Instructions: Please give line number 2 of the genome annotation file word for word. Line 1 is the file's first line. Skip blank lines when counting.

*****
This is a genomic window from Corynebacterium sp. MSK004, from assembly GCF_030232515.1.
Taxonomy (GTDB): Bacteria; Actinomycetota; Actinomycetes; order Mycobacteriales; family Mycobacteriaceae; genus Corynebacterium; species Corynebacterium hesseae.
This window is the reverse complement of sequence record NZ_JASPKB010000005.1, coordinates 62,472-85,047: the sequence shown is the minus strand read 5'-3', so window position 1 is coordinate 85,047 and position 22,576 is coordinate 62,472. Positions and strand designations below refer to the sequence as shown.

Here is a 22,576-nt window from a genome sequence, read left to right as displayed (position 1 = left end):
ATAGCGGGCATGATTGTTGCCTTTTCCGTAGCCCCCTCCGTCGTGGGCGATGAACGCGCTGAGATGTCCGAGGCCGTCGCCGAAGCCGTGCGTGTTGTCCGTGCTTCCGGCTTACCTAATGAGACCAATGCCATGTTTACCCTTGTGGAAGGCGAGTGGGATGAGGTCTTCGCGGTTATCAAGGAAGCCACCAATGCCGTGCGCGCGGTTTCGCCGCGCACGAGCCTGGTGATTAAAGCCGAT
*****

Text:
Taxonomy (GTDB): Bacteria; Actinomycetota; Actinomycetes; order Mycobacteriales; family Mycobacteriaceae; genus Corynebacterium; species Corynebacterium hesseae.